What Is In The Vanilla Syrup At Starbucks?

INFORMATION ABOUT THIS SYRUP The vanilla taste in Starbucks Naturally Flavored Vanilla Syrup is the same mouthwateringly sweet and rich flavor that we use daily in our Starbucks cafes. Citric acid, potassium sorbate (a preservative), sugar, water, and natural flavor.

What ingredients are used in Starbucks syrups?

The bottled syrup you see stacked up on every Starbucks counter and pour in your coffee and tea is essentially just dissolved sugar and flavour.

While Starbucks Classic Syrup only serves as a sweetener, other syrups like caramel, hazelnut, or vanilla also offer taste.

A typical cup of coffee or tea is definitely transformed by the Starbucks assortment of naturally flavored syrups.

And unlike cane sugar and sugar alternatives, syrups are liquid, so the sweetness and flavor permeate the entire beverage. In other words, no more sweet gulps at the end.

Of course, some kinds of syrup are sold in the grocery store if you’re just not into making your own. Just be careful not to choose those that are flavored artificially (yuck!)

Did you know that you could make your preferred Starbucks beverage at home using syrups from the Starbucks brand?

My daughter works as a Starbucks barista, and she can let you in on a little secret: some Starbucks store managers will let you order a bottle of syrup, or if they have enough in stock, they’ll even sell it to you right away.

What amount of sugar is in a Starbucks vanilla syrup pump?

Three pumps of syrup are used to make a sweetened Tall order, four pumps for a Grande, and five or six pumps for a hot or iced Venti beverage. About 20 calories and 5 grams of sugar are contained in each flavoring pump. Therefore, if you choose a Grande Vanilla Latte with two pumps of vanilla syrup rather than four, you’ll save 40 calories and 10 grams of sugar for your waistline!

What ingredients are in vanilla syrup?

Sugar, water, and vanilla extract are the only three basic components needed to make vanilla syrup. Yes, that is all you need to create your own homemade vanilla syrup like Starbucks does!

Here is some additional information regarding what to buy at the grocery store:


For your vanilla syrup, any kind of sugar will do. Brown sugar can be used instead of the cane or granulated sugar that I usually use.

White sugar has a saccharine sweetness and a clear tint, while brown sugar has a flavor and color more akin to caramel. The hue doesn’t matter as much for coffee and tea, but it can for lemonade or cocktails.

You’re welcome to replace sugar with honey, demerara sugar, or even a sugar replacement like stevia.


For my simple syrups, I prefer to use filtered water because it makes them stay longer. You can use tap water, bottled water, or water straight from your refrigerator.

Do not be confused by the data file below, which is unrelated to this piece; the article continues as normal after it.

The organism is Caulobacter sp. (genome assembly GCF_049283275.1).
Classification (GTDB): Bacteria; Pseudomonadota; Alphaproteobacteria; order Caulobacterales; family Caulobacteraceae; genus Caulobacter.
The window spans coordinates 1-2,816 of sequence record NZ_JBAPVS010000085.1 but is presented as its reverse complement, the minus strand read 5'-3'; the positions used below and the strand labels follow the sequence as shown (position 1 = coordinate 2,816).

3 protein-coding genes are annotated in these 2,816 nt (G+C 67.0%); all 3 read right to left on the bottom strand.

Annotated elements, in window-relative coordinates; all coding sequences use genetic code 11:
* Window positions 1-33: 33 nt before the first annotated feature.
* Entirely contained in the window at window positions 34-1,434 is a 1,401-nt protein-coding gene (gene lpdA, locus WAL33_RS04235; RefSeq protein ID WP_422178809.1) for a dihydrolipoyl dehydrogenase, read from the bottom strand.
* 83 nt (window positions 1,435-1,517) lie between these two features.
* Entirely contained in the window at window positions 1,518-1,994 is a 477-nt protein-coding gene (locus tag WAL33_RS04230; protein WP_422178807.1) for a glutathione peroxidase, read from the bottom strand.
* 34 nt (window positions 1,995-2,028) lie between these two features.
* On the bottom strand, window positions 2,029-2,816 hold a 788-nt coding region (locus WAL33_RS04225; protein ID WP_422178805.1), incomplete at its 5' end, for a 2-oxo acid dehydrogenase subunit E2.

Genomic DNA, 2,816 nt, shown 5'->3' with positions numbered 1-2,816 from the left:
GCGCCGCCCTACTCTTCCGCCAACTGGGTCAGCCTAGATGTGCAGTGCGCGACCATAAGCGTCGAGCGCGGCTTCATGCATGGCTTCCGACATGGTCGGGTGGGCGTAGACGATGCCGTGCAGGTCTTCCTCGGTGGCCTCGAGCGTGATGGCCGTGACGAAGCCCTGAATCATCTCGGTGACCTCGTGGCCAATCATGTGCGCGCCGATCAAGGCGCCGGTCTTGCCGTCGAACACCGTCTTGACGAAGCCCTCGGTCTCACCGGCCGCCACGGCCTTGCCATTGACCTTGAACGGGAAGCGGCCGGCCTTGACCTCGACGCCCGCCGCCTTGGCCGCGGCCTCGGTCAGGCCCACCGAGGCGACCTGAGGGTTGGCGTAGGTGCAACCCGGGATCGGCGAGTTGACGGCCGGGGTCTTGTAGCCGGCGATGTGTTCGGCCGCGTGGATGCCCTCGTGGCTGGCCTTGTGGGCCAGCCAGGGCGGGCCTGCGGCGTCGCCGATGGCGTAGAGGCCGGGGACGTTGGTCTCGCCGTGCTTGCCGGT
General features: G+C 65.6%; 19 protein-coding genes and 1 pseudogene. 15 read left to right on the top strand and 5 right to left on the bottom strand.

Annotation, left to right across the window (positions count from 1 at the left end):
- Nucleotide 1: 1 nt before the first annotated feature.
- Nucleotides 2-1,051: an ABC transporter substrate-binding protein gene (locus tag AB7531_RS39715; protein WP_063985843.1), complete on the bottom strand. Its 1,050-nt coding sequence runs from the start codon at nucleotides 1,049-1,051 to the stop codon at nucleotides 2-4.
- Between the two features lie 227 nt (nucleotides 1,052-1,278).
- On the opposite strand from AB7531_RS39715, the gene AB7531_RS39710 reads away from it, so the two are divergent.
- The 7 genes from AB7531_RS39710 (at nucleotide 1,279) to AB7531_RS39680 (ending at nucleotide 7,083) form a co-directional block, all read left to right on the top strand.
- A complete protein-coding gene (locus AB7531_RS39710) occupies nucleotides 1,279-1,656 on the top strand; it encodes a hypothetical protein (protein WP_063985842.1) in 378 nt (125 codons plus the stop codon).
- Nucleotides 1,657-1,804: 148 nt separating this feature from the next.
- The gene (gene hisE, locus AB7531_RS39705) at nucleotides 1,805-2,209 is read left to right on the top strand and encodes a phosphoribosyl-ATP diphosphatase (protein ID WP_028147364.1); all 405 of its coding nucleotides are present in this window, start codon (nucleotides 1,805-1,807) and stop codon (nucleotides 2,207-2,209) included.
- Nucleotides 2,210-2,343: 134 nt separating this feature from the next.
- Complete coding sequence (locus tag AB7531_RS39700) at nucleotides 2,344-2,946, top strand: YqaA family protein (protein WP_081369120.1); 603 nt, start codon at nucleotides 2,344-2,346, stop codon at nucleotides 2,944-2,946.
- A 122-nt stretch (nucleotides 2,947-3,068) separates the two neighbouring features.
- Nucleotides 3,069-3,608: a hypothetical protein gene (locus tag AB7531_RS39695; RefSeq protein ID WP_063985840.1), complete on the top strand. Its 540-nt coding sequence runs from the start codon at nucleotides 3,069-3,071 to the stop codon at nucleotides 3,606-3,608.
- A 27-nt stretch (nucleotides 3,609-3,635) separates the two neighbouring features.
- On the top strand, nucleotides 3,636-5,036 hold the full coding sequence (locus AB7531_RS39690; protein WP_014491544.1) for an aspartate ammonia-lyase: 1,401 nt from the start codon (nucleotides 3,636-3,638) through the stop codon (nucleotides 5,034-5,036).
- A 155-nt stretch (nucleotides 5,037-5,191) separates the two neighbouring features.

According to the recipe’s 1:1 ratio, you will need 1 cup water for every cup of sugar used.


You can use one of the following four types of vanilla in this recipe:

  • Vanilla pods: To bring out the flavor of the vanilla beans hidden inside, soak a real vanilla bean in your warm simple syrup for 30 minutes after first slicing it down the center. However, bear in mind that vanilla bean pods can be pricey and challenging to locate.
  • Vanilla bean paste: Made from vanilla beans, this delicious (albeit pricey) paste has a strong vanilla flavor. Use paste in a quantity that is half that of extract.
  • Vanilla extract: Often used in baking recipes, vanilla extract is readily available in most households. Any brand will do; Nielsen-Massey Madagascar bourbon vanilla extract is my go-to.
  • Imitation vanilla is merely a vanilla-flavored extract, and comes in either a colorless liquid or a brown one.

I prefer using vanilla extract to vanilla pods when I have them since I find it to be the simplest and best way to produce vanilla syrup. To manufacture your own vanilla extract, combine them with vodka after using them to make syrup.

The little black flecks of vanilla bean seeds that are left over after using vanilla pods or vanilla paste will float to the top of a beverage. It’s not a big deal and can actually be quite lovely, but if you don’t like this style, keep that in mind.

Granulated sugar and either vanilla beans or clear imitation vanilla should be used to create a transparent syrup.

Does Starbucks use French vanilla syrup or vanilla bean?

There are a few things you should know before learning about Starbucks’ best vanilla drinks. These pointers will assist you in obtaining the flavor of vanilla in your beverages.

  • Starbucks primarily uses coffee syrup or vanilla bean powder to flavor their beverages.
  • You should request that they add vanilla bean powder to any drink you order in order to enjoy a distinctive flavor.
  • Ask them to use sugar-free vanilla syrup if you don’t like too sweet flavors in your vanilla beverages.

What distinguishes vanilla syrup from vanilla extract?

Let’s begin by making vanilla syrup. Granulated sugar, water, and a small amount of vanilla extract are used to create the sweet-tasting syrup known as vanilla syrup. Some vanilla syrups on the market are produced with a small amount of salt and brown sugar to give the finished product a more enhanced flavor.